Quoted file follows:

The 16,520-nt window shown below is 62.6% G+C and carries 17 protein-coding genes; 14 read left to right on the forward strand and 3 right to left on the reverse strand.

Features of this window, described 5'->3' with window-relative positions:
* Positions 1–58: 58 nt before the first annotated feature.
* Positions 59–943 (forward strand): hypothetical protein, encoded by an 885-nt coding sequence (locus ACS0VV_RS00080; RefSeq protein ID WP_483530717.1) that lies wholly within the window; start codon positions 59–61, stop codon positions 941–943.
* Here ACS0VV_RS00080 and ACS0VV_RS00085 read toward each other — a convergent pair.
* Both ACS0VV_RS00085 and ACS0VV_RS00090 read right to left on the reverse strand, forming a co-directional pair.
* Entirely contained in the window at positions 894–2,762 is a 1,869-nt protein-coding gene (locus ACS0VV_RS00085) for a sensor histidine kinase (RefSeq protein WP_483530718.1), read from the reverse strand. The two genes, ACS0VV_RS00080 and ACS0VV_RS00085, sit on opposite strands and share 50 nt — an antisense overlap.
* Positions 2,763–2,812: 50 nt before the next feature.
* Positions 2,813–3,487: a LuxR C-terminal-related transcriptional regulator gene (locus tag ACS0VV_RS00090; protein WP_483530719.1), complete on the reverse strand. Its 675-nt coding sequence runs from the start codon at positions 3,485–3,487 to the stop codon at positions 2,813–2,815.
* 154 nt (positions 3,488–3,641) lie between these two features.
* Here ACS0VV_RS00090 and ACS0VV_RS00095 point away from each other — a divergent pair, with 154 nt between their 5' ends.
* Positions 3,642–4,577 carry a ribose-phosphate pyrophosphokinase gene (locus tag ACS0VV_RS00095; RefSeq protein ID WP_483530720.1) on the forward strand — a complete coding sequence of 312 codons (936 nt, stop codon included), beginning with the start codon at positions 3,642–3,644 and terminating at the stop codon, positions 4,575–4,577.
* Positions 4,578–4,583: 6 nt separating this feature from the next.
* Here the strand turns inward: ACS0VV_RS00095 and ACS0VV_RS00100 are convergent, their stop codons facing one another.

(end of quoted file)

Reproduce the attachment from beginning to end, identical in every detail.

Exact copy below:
The 16,520-nt window shown below is 62.6% G+C and carries 17 protein-coding genes; 14 read left to right on the forward strand and 3 right to left on the reverse strand.

Features of this window, described 5'->3' with window-relative positions:
* Positions 1–58: 58 nt before the first annotated feature.
* Positions 59–943 (forward strand): hypothetical protein, encoded by an 885-nt coding sequence (locus ACS0VV_RS00080; RefSeq protein ID WP_483530717.1) that lies wholly within the window; start codon positions 59–61, stop codon positions 941–943.
* Here ACS0VV_RS00080 and ACS0VV_RS00085 read toward each other — a convergent pair.
* Both ACS0VV_RS00085 and ACS0VV_RS00090 read right to left on the reverse strand, forming a co-directional pair.
* Entirely contained in the window at positions 894–2,762 is a 1,869-nt protein-coding gene (locus ACS0VV_RS00085) for a sensor histidine kinase (RefSeq protein WP_483530718.1), read from the reverse strand. The two genes, ACS0VV_RS00080 and ACS0VV_RS00085, sit on opposite strands and share 50 nt — an antisense overlap.
* Positions 2,763–2,812: 50 nt before the next feature.
* Positions 2,813–3,487: a LuxR C-terminal-related transcriptional regulator gene (locus tag ACS0VV_RS00090; protein WP_483530719.1), complete on the reverse strand. Its 675-nt coding sequence runs from the start codon at positions 3,485–3,487 to the stop codon at positions 2,813–2,815.
* 154 nt (positions 3,488–3,641) lie between these two features.
* Here ACS0VV_RS00090 and ACS0VV_RS00095 point away from each other — a divergent pair, with 154 nt between their 5' ends.
* Positions 3,642–4,577 carry a ribose-phosphate pyrophosphokinase gene (locus tag ACS0VV_RS00095; RefSeq protein ID WP_483530720.1) on the forward strand — a complete coding sequence of 312 codons (936 nt, stop codon included), beginning with the start codon at positions 3,642–3,644 and terminating at the stop codon, positions 4,575–4,577.
* Positions 4,578–4,583: 6 nt separating this feature from the next.
* Here the strand turns inward: ACS0VV_RS00095 and ACS0VV_RS00100 are convergent, their stop codons facing one another.